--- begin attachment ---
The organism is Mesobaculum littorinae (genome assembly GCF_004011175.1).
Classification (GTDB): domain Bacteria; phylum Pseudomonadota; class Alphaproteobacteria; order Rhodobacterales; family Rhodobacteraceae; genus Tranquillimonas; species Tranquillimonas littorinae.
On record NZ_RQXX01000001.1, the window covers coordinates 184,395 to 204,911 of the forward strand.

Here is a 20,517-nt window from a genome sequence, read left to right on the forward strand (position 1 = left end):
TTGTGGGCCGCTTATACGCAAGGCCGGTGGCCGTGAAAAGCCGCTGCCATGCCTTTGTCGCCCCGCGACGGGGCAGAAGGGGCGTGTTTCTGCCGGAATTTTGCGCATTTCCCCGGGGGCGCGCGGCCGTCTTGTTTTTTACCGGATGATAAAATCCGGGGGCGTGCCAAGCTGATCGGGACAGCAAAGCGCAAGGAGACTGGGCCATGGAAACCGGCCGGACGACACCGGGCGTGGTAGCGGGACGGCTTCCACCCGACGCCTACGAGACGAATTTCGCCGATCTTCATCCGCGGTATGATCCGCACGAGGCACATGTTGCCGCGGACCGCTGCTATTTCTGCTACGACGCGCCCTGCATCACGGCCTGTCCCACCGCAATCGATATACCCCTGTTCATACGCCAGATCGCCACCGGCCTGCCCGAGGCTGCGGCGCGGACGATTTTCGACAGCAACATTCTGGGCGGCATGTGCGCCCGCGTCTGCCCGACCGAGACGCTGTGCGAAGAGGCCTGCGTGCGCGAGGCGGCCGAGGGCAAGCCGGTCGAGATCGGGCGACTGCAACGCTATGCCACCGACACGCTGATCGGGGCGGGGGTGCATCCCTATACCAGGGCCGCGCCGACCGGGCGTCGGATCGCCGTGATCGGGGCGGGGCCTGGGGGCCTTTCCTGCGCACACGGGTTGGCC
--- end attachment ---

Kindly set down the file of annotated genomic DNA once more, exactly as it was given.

The organism is Mesobaculum littorinae (genome assembly GCF_004011175.1).
Classification (GTDB): domain Bacteria; phylum Pseudomonadota; class Alphaproteobacteria; order Rhodobacterales; family Rhodobacteraceae; genus Tranquillimonas; species Tranquillimonas littorinae.
On record NZ_RQXX01000001.1, the window covers coordinates 184,395 to 204,911 of the forward strand.

Here is a 20,517-nt window from a genome sequence, read left to right on the forward strand (position 1 = left end):
TTGTGGGCCGCTTATACGCAAGGCCGGTGGCCGTGAAAAGCCGCTGCCATGCCTTTGTCGCCCCGCGACGGGGCAGAAGGGGCGTGTTTCTGCCGGAATTTTGCGCATTTCCCCGGGGGCGCGCGGCCGTCTTGTTTTTTACCGGATGATAAAATCCGGGGGCGTGCCAAGCTGATCGGGACAGCAAAGCGCAAGGAGACTGGGCCATGGAAACCGGCCGGACGACACCGGGCGTGGTAGCGGGACGGCTTCCACCCGACGCCTACGAGACGAATTTCGCCGATCTTCATCCGCGGTATGATCCGCACGAGGCACATGTTGCCGCGGACCGCTGCTATTTCTGCTACGACGCGCCCTGCATCACGGCCTGTCCCACCGCAATCGATATACCCCTGTTCATACGCCAGATCGCCACCGGCCTGCCCGAGGCTGCGGCGCGGACGATTTTCGACAGCAACATTCTGGGCGGCATGTGCGCCCGCGTCTGCCCGACCGAGACGCTGTGCGAAGAGGCCTGCGTGCGCGAGGCGGCCGAGGGCAAGCCGGTCGAGATCGGGCGACTGCAACGCTATGCCACCGACACGCTGATCGGGGCGGGGGTGCATCCCTATACCAGGGCCGCGCCGACCGGGCGTCGGATCGCCGTGATCGGGGCGGGGCCTGGGGGCCTTTCCTGCGCACACGGGTTGGCC